By Anne Ruppert, Sam Rayburn House Museum
Sam Rayburn’s farm was home to more than just members of the Rayburn family. Along with Sam, his sister Lucinda, his brother Tom, and other family, the home served as the residence for two employees: Charlie Phillips, his wife Bobbie, and Bobbie’s young granddaughter, Barbara.
Bobbie, an African American woman, began working as the cook at the Rayburn home as early as 1933. Around 1939, Charlie was hired as the property’s caretaker and assisted with threshing, milking cattle, chopping wood, and other household duties and chores. Charlie lived on the farm in what was known as the caretaker’s cottage. The cottage was built south of the Rayburn’s house in the 1920s to provide a residence for the property’s caretaker. A relationship developed between Charlie and Bobbie, and she moved into the cottage when they married in 1940.
Bobbie had been previously married and had a young granddaughter named Barbara who came to live with them. Barbara attended Booker T. Washington School, an African American school in Bonham. She was often treated to a ride to the school in Mr. Rayburn’s car. Before and after school, Barbara helped her grandmother with a variety of chores. She helped pick and can vegetables, gathered eggs from the chicken house, kept the chickens out of the garden, helped with the washing and ironing, and often went with Lucinda into Bonham on various errands.
Bobbie was beloved by everyone in the Rayburn circle, from family to friends. Charles Langford was a great-nephew to Rayburn. As a young boy, when he and his other Rayburn cousins came for Thanksgiving or Christmas, they would sneak into the kitchen to swipe some turkey before the big family meal. Bobbie chased them away but allowed them to have some cookies as a treat. Family friend Elizabeth Morrow remembered Bobbie as an excellent cook who did not need to measure ingredients for the foods she prepared. She simply threw ingredients together and the meals came out perfectly.
Charlie and Bobbie became an integral part of the social and political scene at the Rayburn home. Bobbie prepared the meals for visiting dignitaries, and both she and Charlie served the meals to guests. The Phillips were both working at the Rayburn home during visits from Lyndon Johnson and President Harry Truman.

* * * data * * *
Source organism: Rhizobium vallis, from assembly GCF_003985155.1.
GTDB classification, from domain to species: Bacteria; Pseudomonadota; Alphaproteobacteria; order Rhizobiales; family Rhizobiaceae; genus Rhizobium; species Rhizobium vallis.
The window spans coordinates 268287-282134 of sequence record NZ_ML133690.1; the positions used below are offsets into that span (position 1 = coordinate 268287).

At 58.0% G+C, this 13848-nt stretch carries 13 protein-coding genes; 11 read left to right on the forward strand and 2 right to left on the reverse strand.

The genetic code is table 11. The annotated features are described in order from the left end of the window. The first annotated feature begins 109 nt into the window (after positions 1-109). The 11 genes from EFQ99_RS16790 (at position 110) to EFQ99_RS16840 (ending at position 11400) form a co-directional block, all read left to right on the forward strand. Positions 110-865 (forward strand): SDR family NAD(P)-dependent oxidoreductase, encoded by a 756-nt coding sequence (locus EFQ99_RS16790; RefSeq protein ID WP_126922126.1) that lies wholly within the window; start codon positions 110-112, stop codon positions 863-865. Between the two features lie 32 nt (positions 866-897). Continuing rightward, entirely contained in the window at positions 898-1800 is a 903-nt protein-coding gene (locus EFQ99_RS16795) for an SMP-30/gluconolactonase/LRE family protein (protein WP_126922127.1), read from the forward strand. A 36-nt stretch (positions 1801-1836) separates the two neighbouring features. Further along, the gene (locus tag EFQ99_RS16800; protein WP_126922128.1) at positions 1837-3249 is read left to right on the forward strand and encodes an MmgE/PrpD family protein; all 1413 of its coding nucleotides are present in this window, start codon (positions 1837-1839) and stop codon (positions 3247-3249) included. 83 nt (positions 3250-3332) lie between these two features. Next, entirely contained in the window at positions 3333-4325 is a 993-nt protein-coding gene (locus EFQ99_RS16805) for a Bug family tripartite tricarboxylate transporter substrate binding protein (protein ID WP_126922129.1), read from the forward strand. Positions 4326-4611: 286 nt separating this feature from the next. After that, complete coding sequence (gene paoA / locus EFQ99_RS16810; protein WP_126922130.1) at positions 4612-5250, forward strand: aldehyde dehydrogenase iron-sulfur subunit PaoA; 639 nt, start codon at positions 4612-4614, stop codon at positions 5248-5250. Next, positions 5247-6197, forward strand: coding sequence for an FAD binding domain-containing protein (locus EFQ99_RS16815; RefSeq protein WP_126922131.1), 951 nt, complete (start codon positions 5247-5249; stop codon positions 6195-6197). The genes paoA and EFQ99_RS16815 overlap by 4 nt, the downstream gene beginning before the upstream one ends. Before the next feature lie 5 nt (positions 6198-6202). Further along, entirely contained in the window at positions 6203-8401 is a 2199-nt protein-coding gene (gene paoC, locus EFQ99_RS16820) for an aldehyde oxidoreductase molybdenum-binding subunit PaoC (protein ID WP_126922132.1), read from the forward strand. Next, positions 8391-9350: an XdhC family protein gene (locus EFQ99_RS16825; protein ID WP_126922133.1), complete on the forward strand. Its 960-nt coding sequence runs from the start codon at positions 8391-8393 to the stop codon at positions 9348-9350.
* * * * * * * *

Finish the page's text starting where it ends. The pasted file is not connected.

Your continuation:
Bobbie became very close to Rayburn’s sister Lucinda, or “Miss Lou” as she was known by many. Both women were mainstays in the household. A letter from Bobbie to Lucinda, who was staying with her brother in Washington, D.C. in January 1945, shows Bobbie’s fondness for the Speaker’s sister. Bobbie wrote, “Oh yes I must say I remember your birthday is Sunday. So I hope U [sic] many more happy birthdays as I know you will be happy because you will be with Mr. Sam and will give you a grand time.”
Charlie and Bobbie left their little cottage on the Rayburn farm around 1947. They moved into their own house in Bonham, though they continued to work for the Rayburns. Bobbie passed away on March 1, 1956. She is buried at Gates Hill Cemetery in Bonham.
In February, the Sam Rayburn House Museum paid tribute to Charlie and Bobbie Phillips and their relationship to the Rayburn family, with an open house during Black History Month. The event included themed tours of the house, a display of artifacts, and refreshments.
The Sam Rayburn House Museum is located at 890 W. State Hwy. 56, two miles west of Bonham, in the Texas Lakes Trail Region. It tells the real story of Sam Rayburn, one of the most powerful and influential politicians of the 20th century, in his authentic 1916 home. Preserved as a period time capsule, the two-story home contains all original Rayburn furnishings.
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